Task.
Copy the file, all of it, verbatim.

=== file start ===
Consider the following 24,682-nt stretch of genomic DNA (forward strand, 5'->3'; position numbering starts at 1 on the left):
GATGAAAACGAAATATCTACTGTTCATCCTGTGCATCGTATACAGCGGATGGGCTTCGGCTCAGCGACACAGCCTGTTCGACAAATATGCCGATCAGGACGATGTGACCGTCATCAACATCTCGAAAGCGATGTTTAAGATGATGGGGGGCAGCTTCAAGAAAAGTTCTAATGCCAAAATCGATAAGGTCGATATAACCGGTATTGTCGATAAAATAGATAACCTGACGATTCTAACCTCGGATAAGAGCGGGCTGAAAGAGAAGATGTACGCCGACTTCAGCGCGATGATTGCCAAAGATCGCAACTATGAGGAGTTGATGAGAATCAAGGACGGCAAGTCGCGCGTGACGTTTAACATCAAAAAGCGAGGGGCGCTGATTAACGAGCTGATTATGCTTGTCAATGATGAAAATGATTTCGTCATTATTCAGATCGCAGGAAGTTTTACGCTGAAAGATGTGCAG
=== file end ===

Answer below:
Consider the following 24,682-nt stretch of genomic DNA (forward strand, 5'->3'; position numbering starts at 1 on the left):
GATGAAAACGAAATATCTACTGTTCATCCTGTGCATCGTATACAGCGGATGGGCTTCGGCTCAGCGACACAGCCTGTTCGACAAATATGCCGATCAGGACGATGTGACCGTCATCAACATCTCGAAAGCGATGTTTAAGATGATGGGGGGCAGCTTCAAGAAAAGTTCTAATGCCAAAATCGATAAGGTCGATATAACCGGTATTGTCGATAAAATAGATAACCTGACGATTCTAACCTCGGATAAGAGCGGGCTGAAAGAGAAGATGTACGCCGACTTCAGCGCGATGATTGCCAAAGATCGCAACTATGAGGAGTTGATGAGAATCAAGGACGGCAAGTCGCGCGTGACGTTTAACATCAAAAAGCGAGGGGCGCTGATTAACGAGCTGATTATGCTTGTCAATGATGAAAATGATTTCGTCATTATTCAGATCGCAGGAAGTTTTACGCTGAAAGATGTGCAG